ing Best Director, given during the show, and four others given at an earlier
ceremony. Christipher Walken, the video's star, appeared as a crowd
favorite and used surprising levity in introducing 'NSyne's performance.
Walken was amazed that he was appearing at the Met, and that he did not
care to read the lines given him.
The three hour plus show had a variety of lackluster perfomances, start-
ing with a touching rendition of "I'm Real" by J. Lo and Ja Rule. Next up
was 3l11, make that Linkin Park showing off their generic hard rock.
Between each act the producers pushed for breif moments of comic relief
from Julia Stiles and Chris Kattan dancing interpretively to modern pop
hits to Andy Dick dressing up in full drag as the bizarro Christina Aguilera,
Daphne. Alicia Keys performed "Fallin" and was later awarded with the
best new artist award. Like the past several VMAs, MTV went all out with
elaborate sets, most apparent in 'NSyne's strained recreation of their out-
landish video "Pop." It took a special guest appearance by none other than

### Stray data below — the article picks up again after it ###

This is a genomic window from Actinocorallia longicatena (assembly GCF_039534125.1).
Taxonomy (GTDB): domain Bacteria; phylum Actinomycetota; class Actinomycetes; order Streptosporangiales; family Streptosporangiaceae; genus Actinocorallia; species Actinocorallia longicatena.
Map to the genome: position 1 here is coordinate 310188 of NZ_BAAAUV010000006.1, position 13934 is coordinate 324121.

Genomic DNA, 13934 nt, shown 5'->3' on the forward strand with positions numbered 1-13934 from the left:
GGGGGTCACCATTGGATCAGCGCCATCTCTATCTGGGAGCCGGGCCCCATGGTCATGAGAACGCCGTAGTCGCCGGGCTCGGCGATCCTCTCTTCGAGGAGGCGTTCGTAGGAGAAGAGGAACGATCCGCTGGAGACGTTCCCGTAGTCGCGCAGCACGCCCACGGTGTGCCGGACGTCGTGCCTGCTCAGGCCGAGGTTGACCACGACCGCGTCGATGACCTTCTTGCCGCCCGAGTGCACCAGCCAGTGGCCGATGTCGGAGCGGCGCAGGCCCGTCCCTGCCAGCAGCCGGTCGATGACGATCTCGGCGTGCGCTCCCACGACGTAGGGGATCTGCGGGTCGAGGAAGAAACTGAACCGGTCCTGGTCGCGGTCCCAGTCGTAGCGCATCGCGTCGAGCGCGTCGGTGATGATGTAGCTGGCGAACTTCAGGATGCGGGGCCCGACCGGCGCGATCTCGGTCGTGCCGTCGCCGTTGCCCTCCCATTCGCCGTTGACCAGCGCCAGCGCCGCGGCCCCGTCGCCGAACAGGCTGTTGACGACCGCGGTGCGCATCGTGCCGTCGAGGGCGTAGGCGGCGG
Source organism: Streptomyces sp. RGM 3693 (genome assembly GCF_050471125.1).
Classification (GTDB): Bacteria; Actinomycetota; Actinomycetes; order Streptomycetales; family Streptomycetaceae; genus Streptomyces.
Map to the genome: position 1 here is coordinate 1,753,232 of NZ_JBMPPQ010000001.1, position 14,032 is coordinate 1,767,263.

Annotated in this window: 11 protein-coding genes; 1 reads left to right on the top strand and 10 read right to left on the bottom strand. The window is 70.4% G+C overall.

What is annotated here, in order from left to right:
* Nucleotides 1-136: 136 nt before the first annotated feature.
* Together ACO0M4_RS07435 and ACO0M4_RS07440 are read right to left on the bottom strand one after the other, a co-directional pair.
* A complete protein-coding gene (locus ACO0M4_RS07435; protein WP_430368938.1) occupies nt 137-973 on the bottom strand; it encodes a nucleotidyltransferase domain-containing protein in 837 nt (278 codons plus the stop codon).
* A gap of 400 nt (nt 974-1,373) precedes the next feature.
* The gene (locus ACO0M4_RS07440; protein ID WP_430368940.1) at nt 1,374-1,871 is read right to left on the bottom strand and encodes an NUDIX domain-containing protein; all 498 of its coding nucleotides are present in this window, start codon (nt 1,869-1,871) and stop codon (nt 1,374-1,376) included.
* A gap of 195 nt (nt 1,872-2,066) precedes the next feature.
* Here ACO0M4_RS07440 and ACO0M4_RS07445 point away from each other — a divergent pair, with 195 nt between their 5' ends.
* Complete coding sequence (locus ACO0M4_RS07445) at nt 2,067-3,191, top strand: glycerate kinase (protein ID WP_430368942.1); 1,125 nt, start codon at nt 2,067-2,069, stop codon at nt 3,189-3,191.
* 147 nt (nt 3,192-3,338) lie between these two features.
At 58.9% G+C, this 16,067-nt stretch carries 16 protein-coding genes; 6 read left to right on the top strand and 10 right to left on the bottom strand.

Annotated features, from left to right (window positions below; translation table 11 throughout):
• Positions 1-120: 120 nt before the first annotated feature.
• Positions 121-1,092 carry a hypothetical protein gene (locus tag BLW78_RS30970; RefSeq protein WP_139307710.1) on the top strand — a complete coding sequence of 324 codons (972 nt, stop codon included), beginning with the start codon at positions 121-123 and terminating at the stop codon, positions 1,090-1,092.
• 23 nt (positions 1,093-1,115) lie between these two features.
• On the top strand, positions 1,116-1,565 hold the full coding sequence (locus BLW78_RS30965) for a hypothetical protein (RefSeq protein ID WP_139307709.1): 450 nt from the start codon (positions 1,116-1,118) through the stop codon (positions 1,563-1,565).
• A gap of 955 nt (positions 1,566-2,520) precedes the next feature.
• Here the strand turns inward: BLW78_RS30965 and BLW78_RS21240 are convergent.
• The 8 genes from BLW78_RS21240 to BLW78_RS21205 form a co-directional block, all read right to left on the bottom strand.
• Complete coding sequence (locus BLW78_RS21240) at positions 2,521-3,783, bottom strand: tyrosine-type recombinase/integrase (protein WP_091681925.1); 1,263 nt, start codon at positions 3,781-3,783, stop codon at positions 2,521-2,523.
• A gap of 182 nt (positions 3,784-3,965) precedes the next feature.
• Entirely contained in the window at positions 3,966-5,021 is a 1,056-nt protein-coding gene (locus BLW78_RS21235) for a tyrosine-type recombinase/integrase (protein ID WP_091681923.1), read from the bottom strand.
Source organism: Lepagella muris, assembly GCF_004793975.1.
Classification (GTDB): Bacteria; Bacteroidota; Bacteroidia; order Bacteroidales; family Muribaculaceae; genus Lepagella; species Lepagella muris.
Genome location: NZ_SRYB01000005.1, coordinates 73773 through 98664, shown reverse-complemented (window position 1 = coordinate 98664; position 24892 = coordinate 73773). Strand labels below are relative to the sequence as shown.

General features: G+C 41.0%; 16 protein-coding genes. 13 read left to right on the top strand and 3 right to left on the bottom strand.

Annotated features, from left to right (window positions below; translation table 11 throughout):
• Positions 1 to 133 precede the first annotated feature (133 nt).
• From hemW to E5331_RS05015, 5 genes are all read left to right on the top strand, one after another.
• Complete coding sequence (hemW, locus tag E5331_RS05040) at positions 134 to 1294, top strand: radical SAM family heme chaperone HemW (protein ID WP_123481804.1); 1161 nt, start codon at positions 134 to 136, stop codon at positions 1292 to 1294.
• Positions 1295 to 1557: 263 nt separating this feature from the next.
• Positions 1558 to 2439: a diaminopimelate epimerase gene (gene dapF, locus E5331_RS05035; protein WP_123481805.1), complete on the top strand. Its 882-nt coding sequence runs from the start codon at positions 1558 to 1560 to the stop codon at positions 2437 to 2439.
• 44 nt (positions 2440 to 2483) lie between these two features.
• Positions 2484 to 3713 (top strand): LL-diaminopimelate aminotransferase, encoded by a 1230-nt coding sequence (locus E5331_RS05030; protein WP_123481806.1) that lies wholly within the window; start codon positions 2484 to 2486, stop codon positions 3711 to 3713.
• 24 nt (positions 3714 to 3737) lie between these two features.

the "King of Pop," Michael Jackson, to save the act. Showing age has not
affected him, the former Jackson 5 frontman displayed an incredible array
of moves, with the grand exception of the "Moonwalk" which he may be
saving for his sold out show tonight at the Met.
Another eye-catcher was Britney Spears performance with live animals,
shortly after 1lp.m., when the show was scheduled to conclude. (Maybe
producers were waiting for the zoo to close?) Britney, scantily clad in jun-
gle attire, danced, lip-synched and coddling an albino snake. The brand
new song, "I'm a Slave," declares her departure from the ideals of femi-
More of the sought after "Moon Men" went to such commercialized
bands as Destiny's Child, who's "Survivor" video took best R&B Video,
and Limp Bizkit, who took Best Rock Video honors for "Rollin."'
The greatest of all MTV honors went out to U2, this years recipiant of
the Video Vangaurd award. The Award, MTV's version of the "Lifetime
Achievment Award," goes to a band who has raised the bar for breadth and
creativity of music videos throughout their career. The band thanked the
network for their continued support of the group, and New York City for
producing pioneer punk band, The Ramones. The three living members of
that band joined U2 on stage to a standing ovation from the crowd.
Fox attempted to keep the show rolling, and while he faired slightly bet-
ter than last year's hosts, Shawn and Marlon Wayans, most. of his jokes fell
flat. He kicked off the show with medely of songs ranging from "Gin and
Juice" to "Marmalade," changing up the tempos and lyrics, Billy Crystal
The show will undoubtedly air repeatedly the next few weeks, as fans and